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Origin of compact exoplanetary systems during disk infall

Presentation #222.06 in the session Exoplanets Formation & Evolution (Poster)

Published onOct 23, 2023
Origin of compact exoplanetary systems during disk infall

A surprising discovery in exoplanet science is the existence of compact systems of Earth to super-Earth sized planets orbiting within 0.01-0.1 AU from their star, a region lacking planets in our Solar System. While compact systems are common, their origin is debated. A prevalent assumption is that compact systems formed after the infall of gas and solids to the circumstellar disk ended. However, observational, theoretical, and meteoritical evidence suggests accretion may commence earlier. We propose that compact systems are surviving remnants of planet accretion during the end stages of infall. The mass of a planet forming during infall is regulated by a balance between growth due to accretion of infalling solids, and inward gas-driven orbital migration that becomes faster as it grows. When planets reach a critical mass, further accretion accelerates inward migration, leading to planetary loss. This balance selects for similarly sized planets (“peas-in-a-pod” type architecture). We show that the planetary system is regulated to contain at any given time a few critical planetary masses, implying a maximum ratio of the total planetary system mass compared to the stellar mass.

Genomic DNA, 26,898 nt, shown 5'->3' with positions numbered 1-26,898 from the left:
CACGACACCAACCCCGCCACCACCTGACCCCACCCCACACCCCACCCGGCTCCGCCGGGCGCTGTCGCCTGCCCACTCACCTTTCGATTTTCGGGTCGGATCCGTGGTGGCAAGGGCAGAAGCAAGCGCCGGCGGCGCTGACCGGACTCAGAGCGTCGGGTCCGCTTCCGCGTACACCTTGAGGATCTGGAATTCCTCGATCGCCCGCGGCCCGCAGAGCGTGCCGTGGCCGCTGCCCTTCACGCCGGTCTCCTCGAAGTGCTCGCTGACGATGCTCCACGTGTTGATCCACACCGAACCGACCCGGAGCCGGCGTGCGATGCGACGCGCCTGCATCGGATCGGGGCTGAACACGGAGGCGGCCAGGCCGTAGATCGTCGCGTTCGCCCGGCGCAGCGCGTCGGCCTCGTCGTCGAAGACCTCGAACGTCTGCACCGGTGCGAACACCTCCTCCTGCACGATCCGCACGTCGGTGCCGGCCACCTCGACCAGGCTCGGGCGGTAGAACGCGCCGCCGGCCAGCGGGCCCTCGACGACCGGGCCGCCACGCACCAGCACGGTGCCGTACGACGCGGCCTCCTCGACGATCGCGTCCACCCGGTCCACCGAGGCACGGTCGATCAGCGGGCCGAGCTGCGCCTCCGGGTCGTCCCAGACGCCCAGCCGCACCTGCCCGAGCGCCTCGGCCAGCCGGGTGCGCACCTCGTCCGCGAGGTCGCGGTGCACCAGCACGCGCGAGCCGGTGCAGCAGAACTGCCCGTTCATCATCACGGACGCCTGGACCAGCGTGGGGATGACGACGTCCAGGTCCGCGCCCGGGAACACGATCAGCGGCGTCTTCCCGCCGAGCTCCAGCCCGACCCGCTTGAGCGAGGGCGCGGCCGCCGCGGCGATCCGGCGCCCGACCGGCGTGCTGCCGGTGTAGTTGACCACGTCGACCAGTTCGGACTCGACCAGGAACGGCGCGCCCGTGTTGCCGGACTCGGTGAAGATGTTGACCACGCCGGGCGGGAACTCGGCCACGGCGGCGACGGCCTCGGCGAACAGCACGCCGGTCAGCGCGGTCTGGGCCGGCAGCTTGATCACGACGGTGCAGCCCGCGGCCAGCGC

This formation scenario is reminiscent of some models for the formation of satellites around giant planets. However, here a key difference is that the circumstellar gas disk lifetime may be substantially longer than the infall timescale, lengthening the time during which planet migration and loss may occur. In some planetary systems, including perhaps our Solar System, planets formed during infall may have ultimately been lost because the gas disk lifetime was long compared to the infall phase. However, for compact disks, we find that the disk lifetimes tend to be relatively short and planets that accrete during infall may survive the subsequent gas disk phase. Using N-body accretion simulations that include the effects of mass infall, planet migration, and gas disk dispersal, we show that the remnant planetary systems have a common mass of a few ×10−5 to 10−4 times the host star’s mass, comparable to the observed compact exoplanetary systems.

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